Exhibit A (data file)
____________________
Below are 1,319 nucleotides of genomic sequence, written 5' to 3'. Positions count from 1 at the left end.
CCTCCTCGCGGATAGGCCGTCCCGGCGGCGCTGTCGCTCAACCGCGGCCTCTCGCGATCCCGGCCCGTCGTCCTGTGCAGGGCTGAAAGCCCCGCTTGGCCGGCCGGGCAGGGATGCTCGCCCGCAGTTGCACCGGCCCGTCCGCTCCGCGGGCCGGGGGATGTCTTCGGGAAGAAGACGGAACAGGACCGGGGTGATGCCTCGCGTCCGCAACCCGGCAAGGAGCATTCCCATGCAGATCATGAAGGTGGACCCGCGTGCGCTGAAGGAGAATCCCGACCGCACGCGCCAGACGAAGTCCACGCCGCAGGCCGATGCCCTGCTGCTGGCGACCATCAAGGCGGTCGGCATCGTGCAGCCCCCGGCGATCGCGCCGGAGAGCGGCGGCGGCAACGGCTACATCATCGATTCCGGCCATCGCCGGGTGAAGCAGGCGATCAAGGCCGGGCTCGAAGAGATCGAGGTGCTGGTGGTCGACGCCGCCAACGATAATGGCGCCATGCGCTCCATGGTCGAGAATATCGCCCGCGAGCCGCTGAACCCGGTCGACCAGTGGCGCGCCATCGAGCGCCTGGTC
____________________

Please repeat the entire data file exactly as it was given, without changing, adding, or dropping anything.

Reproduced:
Below are 1,319 nucleotides of genomic sequence, written 5' to 3'. Positions count from 1 at the left end.
CCTCCTCGCGGATAGGCCGTCCCGGCGGCGCTGTCGCTCAACCGCGGCCTCTCGCGATCCCGGCCCGTCGTCCTGTGCAGGGCTGAAAGCCCCGCTTGGCCGGCCGGGCAGGGATGCTCGCCCGCAGTTGCACCGGCCCGTCCGCTCCGCGGGCCGGGGGATGTCTTCGGGAAGAAGACGGAACAGGACCGGGGTGATGCCTCGCGTCCGCAACCCGGCAAGGAGCATTCCCATGCAGATCATGAAGGTGGACCCGCGTGCGCTGAAGGAGAATCCCGACCGCACGCGCCAGACGAAGTCCACGCCGCAGGCCGATGCCCTGCTGCTGGCGACCATCAAGGCGGTCGGCATCGTGCAGCCCCCGGCGATCGCGCCGGAGAGCGGCGGCGGCAACGGCTACATCATCGATTCCGGCCATCGCCGGGTGAAGCAGGCGATCAAGGCCGGGCTCGAAGAGATCGAGGTGCTGGTGGTCGACGCCGCCAACGATAATGGCGCCATGCGCTCCATGGTCGAGAATATCGCCCGCGAGCCGCTGAACCCGGTCGACCAGTGGCGCGCCATCGAGCGCCTGGTC